However it said the effects of algorithm and news feed changes by Google and Facebook contributed to total digital advertising revenues declining by 7.4pc to £12.2m.


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  • August 29, 2018 at 10:29 am

    It is all eyes on the i for JP by the looks. Not great news on digital advertising revenues falling after the destruction heaped on its local papers in recent years.

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  • August 29, 2018 at 11:08 am

    “We have continued to make progress growing digital audiences to a record 27.3m average unique users per month.”
    Hallelujah…..we’re saved then! ! How many bucks do they bring in?

    Vacant pause as tumbleweeds to blow past…………………..

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  • August 29, 2018 at 12:11 pm

    I’m not trying to be a smartar5e Toggy, but the answer to your question is in the final paragraph.

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  • August 29, 2018 at 1:16 pm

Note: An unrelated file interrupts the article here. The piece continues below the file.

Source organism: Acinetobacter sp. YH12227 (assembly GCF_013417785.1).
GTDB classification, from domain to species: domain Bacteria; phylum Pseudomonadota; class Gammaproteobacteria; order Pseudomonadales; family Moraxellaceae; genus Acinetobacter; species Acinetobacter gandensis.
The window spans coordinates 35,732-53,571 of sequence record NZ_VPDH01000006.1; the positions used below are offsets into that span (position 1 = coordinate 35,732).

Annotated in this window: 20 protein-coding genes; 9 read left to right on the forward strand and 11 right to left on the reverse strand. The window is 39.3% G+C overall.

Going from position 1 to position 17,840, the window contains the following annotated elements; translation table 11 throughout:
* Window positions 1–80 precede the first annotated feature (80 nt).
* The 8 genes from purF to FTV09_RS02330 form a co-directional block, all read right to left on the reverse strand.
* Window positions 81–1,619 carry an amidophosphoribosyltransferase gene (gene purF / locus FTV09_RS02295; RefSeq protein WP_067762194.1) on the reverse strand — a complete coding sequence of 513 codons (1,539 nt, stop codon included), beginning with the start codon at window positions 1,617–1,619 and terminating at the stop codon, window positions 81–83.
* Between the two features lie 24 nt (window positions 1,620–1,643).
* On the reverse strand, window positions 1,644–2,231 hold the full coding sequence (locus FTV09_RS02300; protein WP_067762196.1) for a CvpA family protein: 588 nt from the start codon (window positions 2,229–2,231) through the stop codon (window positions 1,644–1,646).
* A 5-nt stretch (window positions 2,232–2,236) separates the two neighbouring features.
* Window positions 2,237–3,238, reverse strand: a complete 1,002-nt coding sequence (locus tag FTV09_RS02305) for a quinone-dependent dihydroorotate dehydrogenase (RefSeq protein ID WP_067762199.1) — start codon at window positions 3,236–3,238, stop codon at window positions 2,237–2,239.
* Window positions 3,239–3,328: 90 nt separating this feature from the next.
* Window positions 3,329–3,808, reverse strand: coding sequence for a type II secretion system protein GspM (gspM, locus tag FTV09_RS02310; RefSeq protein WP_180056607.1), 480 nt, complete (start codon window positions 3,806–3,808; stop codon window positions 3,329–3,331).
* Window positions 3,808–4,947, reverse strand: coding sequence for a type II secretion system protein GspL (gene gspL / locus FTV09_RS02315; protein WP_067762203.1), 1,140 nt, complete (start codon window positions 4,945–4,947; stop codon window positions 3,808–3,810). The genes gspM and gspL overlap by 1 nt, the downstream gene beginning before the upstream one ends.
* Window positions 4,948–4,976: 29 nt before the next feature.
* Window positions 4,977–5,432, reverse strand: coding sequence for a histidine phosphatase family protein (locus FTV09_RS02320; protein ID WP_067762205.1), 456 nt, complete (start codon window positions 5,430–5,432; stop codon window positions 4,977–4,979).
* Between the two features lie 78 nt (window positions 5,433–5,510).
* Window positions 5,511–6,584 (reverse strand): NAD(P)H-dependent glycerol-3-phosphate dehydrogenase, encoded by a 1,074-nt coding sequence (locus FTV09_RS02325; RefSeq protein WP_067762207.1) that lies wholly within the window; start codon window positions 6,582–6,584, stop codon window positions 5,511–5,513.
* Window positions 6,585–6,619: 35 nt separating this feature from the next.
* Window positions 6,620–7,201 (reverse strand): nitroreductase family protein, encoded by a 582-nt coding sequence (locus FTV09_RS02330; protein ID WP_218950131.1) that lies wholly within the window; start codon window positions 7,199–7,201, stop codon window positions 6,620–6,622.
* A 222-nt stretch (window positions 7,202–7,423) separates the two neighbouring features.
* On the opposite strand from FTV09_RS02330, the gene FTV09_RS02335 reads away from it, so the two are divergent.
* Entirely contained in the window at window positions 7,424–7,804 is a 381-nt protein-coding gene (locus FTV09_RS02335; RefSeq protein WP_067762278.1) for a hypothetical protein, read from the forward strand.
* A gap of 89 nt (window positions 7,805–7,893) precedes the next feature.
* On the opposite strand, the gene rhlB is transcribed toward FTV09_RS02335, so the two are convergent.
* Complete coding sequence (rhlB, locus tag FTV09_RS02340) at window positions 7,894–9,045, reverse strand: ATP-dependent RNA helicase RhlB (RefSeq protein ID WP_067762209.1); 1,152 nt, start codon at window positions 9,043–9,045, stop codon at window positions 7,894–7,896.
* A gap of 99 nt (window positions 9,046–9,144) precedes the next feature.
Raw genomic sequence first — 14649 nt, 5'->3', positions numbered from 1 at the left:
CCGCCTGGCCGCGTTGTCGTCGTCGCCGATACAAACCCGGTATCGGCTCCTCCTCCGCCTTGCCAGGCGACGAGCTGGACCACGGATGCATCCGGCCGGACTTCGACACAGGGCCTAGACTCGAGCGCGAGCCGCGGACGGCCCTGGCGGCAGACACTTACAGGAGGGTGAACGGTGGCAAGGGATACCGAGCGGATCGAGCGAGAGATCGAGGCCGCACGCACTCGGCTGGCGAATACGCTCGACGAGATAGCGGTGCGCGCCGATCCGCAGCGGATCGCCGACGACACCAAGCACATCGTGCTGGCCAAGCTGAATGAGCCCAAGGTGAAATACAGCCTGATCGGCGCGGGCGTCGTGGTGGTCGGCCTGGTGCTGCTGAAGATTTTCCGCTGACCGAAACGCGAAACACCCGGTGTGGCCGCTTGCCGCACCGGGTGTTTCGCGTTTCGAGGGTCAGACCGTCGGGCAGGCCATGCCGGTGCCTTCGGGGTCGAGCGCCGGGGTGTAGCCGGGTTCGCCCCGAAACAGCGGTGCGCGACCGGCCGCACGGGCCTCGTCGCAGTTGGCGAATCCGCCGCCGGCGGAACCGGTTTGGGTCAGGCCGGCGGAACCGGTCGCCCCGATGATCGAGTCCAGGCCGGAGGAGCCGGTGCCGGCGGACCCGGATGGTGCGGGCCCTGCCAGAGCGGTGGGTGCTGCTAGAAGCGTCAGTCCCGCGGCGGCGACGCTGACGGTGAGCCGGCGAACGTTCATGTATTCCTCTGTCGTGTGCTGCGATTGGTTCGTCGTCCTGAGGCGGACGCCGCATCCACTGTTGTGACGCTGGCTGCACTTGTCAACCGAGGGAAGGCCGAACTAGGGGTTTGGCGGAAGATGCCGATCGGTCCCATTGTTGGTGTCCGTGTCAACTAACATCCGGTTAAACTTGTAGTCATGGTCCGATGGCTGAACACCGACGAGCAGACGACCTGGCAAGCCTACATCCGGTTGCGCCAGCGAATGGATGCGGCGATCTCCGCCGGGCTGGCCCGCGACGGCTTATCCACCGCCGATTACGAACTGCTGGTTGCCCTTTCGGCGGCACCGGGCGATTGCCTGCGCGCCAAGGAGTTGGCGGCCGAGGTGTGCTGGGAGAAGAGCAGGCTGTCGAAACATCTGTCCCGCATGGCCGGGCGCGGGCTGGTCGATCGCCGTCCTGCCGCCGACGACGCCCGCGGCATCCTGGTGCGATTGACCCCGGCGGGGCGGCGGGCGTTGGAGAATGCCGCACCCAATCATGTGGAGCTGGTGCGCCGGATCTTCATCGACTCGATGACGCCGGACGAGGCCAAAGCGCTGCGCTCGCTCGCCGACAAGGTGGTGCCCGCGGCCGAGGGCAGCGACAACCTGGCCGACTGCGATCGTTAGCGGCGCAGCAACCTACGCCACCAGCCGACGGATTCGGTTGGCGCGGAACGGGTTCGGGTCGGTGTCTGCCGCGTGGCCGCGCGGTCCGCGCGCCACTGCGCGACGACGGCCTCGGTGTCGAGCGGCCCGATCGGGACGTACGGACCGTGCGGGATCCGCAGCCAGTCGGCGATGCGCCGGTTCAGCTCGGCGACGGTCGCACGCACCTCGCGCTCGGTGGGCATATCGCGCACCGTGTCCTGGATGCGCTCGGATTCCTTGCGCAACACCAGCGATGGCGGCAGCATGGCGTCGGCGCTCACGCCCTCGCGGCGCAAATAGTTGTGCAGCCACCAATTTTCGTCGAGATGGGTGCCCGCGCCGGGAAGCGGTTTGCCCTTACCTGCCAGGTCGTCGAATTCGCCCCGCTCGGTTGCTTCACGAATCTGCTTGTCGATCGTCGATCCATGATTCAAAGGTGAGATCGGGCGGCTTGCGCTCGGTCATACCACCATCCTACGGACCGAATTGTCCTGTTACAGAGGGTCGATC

What a load of waffle! Local weekly newspapers are being destroyed by JP with massive redundancies leading to chronic understaffing and the use of way too many ‘company wide generic pages’ {non local rubbish}. Readers are walking away in droves because their once good quality, local news packed paper is now just an overpriced rag. The readers aren’t stupid and are voting with their feet. Also the JP websites are dismal. However they are also serving to lower circulation as you can read the news from last week’s paper for free on the site. JP are creating competition for their own papers by giving the news away free. That is madness. Add to that the fact that small local business’ will not advertise on their sites and the picture is complete. The fools who run JP are driving local weeklies into the ground. Websites should be there ONLY to promote the paper and have some limited breaking news. Since AH left things haven’t changed and the ‘management speak’ goes on… ‘Facebook algorithms’??? Try incompetence and a total lack of knowledge about newspapers!!